Green Gentian (Frasera speciosa)

Swertia radiata. Kuntze.
Common Name Latin Name Plant Family
Green Gentian
Frasera speciosa

The root, when ground into a powder and then mixed with oil, has been used as a parasiticide in order to kill lice[155].

  • Medicinal Use

    The whole plant is febrifuge, pectoral, laxative and tonic[155, 257]. An infusion of the dried, powdered leaves, or the root, has been used in the treatment of diarrhoea[257]. A cooled decoction of the roots has been used in the treatment of asthma, colds, digestive complaints etc[257].

    An infusion of the plant has been used as a contraceptive[213].

    Caution is advised in the use of this plant, see the notes above on toxicity.

  • Edible Use

    Root[105, 106, 155, 161]. It has been reported that the N. American Indians ate the fleshy root of this plant, but caution is advised since the roots of closely related plants are used medicinally as emetics and cathartics[212]. See the notes above on toxicity.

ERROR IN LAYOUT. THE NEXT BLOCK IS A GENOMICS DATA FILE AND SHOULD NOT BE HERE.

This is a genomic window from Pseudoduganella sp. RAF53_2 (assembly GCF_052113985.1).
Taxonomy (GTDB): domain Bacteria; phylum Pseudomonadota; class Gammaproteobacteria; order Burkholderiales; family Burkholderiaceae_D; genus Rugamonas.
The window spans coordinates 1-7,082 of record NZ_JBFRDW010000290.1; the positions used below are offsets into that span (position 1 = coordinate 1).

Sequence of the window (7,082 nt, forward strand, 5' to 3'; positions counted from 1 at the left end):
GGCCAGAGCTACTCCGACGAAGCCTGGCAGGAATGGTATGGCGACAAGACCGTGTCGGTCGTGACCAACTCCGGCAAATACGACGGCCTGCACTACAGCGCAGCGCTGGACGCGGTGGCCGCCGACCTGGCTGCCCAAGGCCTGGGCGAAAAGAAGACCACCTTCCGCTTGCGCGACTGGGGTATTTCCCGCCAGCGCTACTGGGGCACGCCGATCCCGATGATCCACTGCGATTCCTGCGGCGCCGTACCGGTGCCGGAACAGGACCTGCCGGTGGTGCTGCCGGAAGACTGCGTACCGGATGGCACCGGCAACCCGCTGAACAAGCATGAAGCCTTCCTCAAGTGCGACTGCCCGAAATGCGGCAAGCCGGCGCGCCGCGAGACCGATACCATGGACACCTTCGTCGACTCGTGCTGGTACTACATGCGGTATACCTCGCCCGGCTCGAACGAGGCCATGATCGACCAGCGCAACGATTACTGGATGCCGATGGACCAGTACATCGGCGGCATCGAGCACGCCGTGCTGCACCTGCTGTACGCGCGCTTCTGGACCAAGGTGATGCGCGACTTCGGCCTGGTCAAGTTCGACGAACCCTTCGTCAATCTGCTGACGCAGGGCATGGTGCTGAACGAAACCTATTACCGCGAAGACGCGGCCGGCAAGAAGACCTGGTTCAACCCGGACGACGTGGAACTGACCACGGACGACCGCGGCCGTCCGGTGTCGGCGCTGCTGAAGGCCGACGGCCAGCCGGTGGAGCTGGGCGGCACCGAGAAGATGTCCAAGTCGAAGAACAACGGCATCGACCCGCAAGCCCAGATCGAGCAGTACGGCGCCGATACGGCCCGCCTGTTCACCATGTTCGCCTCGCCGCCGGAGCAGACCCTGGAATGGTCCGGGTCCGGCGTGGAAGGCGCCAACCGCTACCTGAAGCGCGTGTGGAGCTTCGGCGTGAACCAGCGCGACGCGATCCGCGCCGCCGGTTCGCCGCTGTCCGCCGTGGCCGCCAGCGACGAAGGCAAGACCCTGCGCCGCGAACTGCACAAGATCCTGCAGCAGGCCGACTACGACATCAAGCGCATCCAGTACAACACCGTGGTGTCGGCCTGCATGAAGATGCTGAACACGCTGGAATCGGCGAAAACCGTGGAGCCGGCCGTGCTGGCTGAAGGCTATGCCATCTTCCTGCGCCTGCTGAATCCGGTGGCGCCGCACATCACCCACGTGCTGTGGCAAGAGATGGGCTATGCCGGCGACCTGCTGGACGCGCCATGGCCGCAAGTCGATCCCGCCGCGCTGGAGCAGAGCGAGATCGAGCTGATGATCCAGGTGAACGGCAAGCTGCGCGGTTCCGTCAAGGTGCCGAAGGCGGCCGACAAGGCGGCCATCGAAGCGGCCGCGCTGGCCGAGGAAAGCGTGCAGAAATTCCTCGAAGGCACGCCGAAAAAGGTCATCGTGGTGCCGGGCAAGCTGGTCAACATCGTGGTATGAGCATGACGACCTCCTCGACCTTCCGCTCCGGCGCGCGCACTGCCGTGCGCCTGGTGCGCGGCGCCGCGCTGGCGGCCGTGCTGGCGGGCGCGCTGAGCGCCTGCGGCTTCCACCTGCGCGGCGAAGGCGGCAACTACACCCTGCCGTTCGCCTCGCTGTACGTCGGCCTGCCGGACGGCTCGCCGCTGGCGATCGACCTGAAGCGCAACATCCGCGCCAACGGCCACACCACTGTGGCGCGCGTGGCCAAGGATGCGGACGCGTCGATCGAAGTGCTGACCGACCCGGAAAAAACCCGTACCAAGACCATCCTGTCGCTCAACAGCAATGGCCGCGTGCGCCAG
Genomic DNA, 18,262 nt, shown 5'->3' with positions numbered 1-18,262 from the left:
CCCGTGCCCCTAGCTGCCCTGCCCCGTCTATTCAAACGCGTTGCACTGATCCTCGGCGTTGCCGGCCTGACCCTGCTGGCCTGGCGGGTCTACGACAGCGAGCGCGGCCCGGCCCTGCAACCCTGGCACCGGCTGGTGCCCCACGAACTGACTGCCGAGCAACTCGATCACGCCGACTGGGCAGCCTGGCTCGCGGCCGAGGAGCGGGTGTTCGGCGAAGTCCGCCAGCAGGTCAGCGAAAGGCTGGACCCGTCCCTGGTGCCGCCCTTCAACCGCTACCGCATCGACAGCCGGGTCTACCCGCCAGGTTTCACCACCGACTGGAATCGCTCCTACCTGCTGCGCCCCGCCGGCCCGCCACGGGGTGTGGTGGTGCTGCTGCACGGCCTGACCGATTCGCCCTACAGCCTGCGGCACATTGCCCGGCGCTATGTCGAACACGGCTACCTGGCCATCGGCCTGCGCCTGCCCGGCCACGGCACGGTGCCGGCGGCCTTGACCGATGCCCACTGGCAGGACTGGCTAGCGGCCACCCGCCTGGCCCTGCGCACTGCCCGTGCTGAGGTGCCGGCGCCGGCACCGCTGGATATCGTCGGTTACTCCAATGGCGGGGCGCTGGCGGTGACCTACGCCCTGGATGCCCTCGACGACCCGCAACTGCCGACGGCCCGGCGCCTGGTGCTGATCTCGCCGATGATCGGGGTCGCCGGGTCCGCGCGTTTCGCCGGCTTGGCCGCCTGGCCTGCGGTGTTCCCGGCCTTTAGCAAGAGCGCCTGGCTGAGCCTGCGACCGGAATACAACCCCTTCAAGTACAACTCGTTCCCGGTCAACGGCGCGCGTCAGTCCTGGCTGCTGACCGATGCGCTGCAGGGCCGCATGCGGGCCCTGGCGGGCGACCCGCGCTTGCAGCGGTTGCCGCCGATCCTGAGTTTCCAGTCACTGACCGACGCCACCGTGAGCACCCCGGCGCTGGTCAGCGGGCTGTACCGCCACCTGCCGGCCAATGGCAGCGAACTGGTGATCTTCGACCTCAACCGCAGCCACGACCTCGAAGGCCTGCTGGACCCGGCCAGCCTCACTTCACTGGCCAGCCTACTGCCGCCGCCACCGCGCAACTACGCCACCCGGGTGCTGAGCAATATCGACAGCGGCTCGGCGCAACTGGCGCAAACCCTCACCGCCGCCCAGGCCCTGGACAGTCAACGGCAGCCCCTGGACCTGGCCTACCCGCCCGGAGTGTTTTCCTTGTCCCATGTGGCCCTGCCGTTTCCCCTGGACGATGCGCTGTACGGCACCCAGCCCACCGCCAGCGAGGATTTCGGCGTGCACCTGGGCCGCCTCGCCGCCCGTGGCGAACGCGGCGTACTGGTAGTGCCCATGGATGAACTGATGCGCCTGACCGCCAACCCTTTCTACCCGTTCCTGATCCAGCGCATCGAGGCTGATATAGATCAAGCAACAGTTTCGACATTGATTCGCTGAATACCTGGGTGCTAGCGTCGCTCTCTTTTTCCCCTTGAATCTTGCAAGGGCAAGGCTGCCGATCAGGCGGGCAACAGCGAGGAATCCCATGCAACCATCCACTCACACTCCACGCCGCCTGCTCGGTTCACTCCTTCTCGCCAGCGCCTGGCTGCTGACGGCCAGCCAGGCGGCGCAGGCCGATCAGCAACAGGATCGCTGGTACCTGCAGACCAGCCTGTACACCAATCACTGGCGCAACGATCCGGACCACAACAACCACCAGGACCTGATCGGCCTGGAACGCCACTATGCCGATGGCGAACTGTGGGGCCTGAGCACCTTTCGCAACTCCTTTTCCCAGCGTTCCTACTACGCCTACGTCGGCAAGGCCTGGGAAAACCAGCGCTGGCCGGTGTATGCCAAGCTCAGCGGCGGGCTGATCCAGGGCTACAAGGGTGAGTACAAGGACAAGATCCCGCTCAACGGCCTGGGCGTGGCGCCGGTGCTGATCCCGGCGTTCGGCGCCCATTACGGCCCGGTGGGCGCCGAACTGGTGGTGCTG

• Cautionary Notes

    When used medicinally, large doses of the powdered root have proved fatal[155].

Cultivation & Habitat

Seed – sow spring in a greenhouse[200]. When they are large enough to handle, prick the seedlings out into individual pots and grow them on in the greenhouse for at least their first winter. Plant them out into their permanent positions in late spring or early summer, after the last expected frosts. Division in late winter[200].
Requires a moist but well-drained position and a stony peaty soil[1, 200]. Requires an acidic soil[200]. A very ornamental plant[1].
Western N. America – California to Washington.

Become ungovernable, break the chains of the matrix; grow and forage your own food and medicine.

*None of the information on this website qualifies as professional medical advice. Take only what resonates with your heart and use your own personal responsibility for what’s best for you. For more information [brackets] [000], see bibliography.